Right-wing pundit John Fund offers racially-charged testimony
The substance of the testimony alleging "voter fraud" was a fraud itself. One panel on "access and integrity" inexplicably included two partisan Republican political operatives, Colleen McAndrews (most recently a leader in the successful campaign to recall former California Governor Gray Davis and described as a "behind the scenes force in Republican politics for years") and John Fund (of the notoriously far-right Wall Street Journal editorial page). Fund's Wall Street Journal Editorial Page once promoted bizarre claims that then-First Lady Hillary Clinton had participated in a cover-up involving the death of former White House Counsel Vince Foster. Today, his hoax appears to have shifted to claims of "voter fraud"(though I am sure he would say Senator Clinton is responsible for that, as well). The remedy, per Fund and McAndrews, - restrictions on provisional ballots and new voter identification requirements.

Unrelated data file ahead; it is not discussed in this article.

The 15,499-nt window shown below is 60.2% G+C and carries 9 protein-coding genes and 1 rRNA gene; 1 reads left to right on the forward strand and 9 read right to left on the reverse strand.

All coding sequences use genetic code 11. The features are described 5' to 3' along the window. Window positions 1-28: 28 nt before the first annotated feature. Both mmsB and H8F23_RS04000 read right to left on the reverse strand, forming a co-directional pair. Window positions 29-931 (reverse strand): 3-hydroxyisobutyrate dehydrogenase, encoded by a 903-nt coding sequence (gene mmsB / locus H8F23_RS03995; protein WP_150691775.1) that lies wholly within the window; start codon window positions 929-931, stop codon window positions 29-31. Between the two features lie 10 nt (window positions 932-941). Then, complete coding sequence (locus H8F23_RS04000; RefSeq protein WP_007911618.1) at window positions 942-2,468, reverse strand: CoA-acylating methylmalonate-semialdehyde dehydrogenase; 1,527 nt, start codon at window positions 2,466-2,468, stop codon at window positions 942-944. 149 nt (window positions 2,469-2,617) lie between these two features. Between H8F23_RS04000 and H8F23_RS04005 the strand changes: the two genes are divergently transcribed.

At the outset, Mr. Fund laid bare the nasty, racial underbelly of these proposals. The right-wing has been long engaged in tactics to suppress minority votes, but rarely lets slip about such tactics, as Fund did today. In a discussion about provisional ballots, Mr. Fund said that Congress should allow precinct workers to determine whether a provisional ballot should count because they would know who "looks as if they belong in the neighborhood." Wonder what he meant by that?
But we don't have to wonder what effect the discarding of provisional ballots would have on voters, particularly those that are racial minorities. As detailed in the House Judiciary Committee Democratic staff's report Preserving Democracy: What Went Wrong in Ohio?, the Republican Governor of Ohio rightly predicted that such a rule would result in discarding 100,000 valid votes. In one county alone, 1,100 eligible voters, who voted the correct ballot in the wrong precinct, had their ballots discarded. Fund wants to bring Blackwell's tactics to the rest of the country so what went wrong in Ohio, can go right for Republicans across the country.
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